Session Initiation Protocol (SIP) Authenticated Identity Body (AIB) Format
RFC 3893

 
Document Type RFC - Proposed Standard (September 2004; No errata)
Last updated 2013-03-02
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IESG IESG state RFC 3893 (Proposed Standard)
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Responsible AD Allison Mankin
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Network Working Group                                        J. Peterson
Request for Comments: 3893                                       NeuStar
Category: Standards Track                                 September 2004

                   Session Initiation Protocol (SIP)
                Authenticated Identity Body (AIB) Format

Status of this Memo

   This document specifies an Internet standards track protocol for the
   Internet community, and requests discussion and suggestions for
   improvements.  Please refer to the current edition of the "Internet
   Official Protocol Standards" (STD 1) for the standardization state
   and status of this protocol.  Distribution of this memo is unlimited.

Copyright Notice

   Copyright (C) The Internet Society (2004).

Abstract

   RFC 3261 introduces the concept of adding an S/MIME body to a Session
   Initiation Protocol (SIP) request or response in order to provide
   reference integrity over its headers.  This document provides a more
   specific mechanism to derive integrity and authentication properties
   from an 'authenticated identity body', a digitally-signed SIP
   message, or message fragment.  A standard format for such bodies
   (known as Authenticated Identity Bodies, or AIBs) is given in this
   document.  Some considerations for the processing of AIBs by
   recipients of SIP messages with such bodies are also given.

Peterson                    Standards Track                     [Page 1]
RFC 3893      SIP Authenticated Identity Body (AIB) FormatSeptember 2004

Table of Contents

   1.  Introduction . . . . . . . . . . . . . . . . . . . . . . . . .  2
       1.1.  Requirements Notation. . . . . . . . . . . . . . . . . .  3
   2.  AIB Format . . . . . . . . . . . . . . . . . . . . . . . . . .  4
   3.  Example of a Request with AIB  . . . . . . . . . . . . . . . .  5
   4.  AIBs for Identifying Third-Parties . . . . . . . . . . . . . .  6
   5.  Identity in non-INVITE Requests  . . . . . . . . . . . . . . .  7
   6.  Identity in Responses  . . . . . . . . . . . . . . . . . . . .  7
   7.  Receiving an AIB . . . . . . . . . . . . . . . . . . . . . . .  7
   8.  Encryption of Identity . . . . . . . . . . . . . . . . . . . .  8
   9.  Example of Encryption  . . . . . . . . . . . . . . . . . . . .  8
   10. Security Considerations  . . . . . . . . . . . . . . . . . . .  9
   11. IANA Considerations  . . . . . . . . . . . . . . . . . . . . . 11
   12. References . . . . . . . . . . . . . . . . . . . . . . . . . . 11
       12.1. Normative References . . . . . . . . . . . . . . . . . . 11
       12.2. Informative References . . . . . . . . . . . . . . . . . 11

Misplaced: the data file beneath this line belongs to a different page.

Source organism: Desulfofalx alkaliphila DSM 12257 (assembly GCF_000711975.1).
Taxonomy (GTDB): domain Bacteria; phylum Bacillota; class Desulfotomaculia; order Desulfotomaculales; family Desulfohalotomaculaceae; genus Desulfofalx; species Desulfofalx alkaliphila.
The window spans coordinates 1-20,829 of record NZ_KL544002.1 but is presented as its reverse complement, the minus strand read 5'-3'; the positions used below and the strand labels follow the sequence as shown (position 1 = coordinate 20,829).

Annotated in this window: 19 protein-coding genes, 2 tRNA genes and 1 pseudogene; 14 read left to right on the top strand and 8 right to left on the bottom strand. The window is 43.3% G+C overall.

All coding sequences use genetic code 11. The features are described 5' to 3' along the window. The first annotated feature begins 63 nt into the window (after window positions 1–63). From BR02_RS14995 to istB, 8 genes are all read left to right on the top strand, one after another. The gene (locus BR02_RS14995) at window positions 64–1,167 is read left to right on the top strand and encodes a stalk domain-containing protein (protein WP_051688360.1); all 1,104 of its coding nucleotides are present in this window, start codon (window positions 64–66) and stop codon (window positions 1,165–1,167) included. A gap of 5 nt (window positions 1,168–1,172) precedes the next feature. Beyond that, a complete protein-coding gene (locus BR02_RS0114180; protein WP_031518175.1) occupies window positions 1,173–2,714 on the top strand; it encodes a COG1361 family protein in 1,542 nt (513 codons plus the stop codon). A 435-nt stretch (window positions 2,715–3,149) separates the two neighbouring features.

13. Acknowledgements . . . . . . . . . . . . . . . . . . . . . . . 11
   14. Author's Address . . . . . . . . . . . . . . . . . . . . . . . 12
   15. Full Copyright Statement . . . . . . . . . . . . . . . . . . . 13

1.  Introduction

   Section 23.4 of RFC 3261 [1] describes an integrity mechanism that
   relies on signing tunneled 'message/sip' MIME bodies within SIP
   requests.  The purpose of this mechanism is to replicate the headers
   of a SIP request within a body carried in that request in order to
   provide a digital signature over these headers.  The signature on
   this body also provides authentication.

   The core requirement that motivates the tunneled 'message/sip'
   mechanism is the problem of providing a cryptographically verifiable
   identity within a SIP request.  The baseline SIP protocol allows a
   user agent to express the identity of its user in any of a number of
   headers.  The primary place for identity information asserted by the
   sender of a request is the From header.  The From header field
   contains a URI (like 'sip:alice@example.com') and an optional
   display-name (like "Alice") that identifies the originator of the
   request.  A user may have many identities that are used in different
   contexts.

   Typically, this URI is an address-of-record that can be de-referenced
   in order to contact the originator of the request; specifically, it
   is usually the same address-of-record under which a user registers
   their devices in order to receive incoming requests.  This address-
   of-record is assigned and maintained by the administrator of the SIP
   service in the domain identified by the host portion of the address-
   of-record.  However, the From field of a request can usually be set

Peterson                    Standards Track                     [Page 2]
RFC 3893      SIP Authenticated Identity Body (AIB) FormatSeptember 2004

   arbitrarily by the user of a SIP user agent; the From header of a
   message provides no internal assurance that the originating user can
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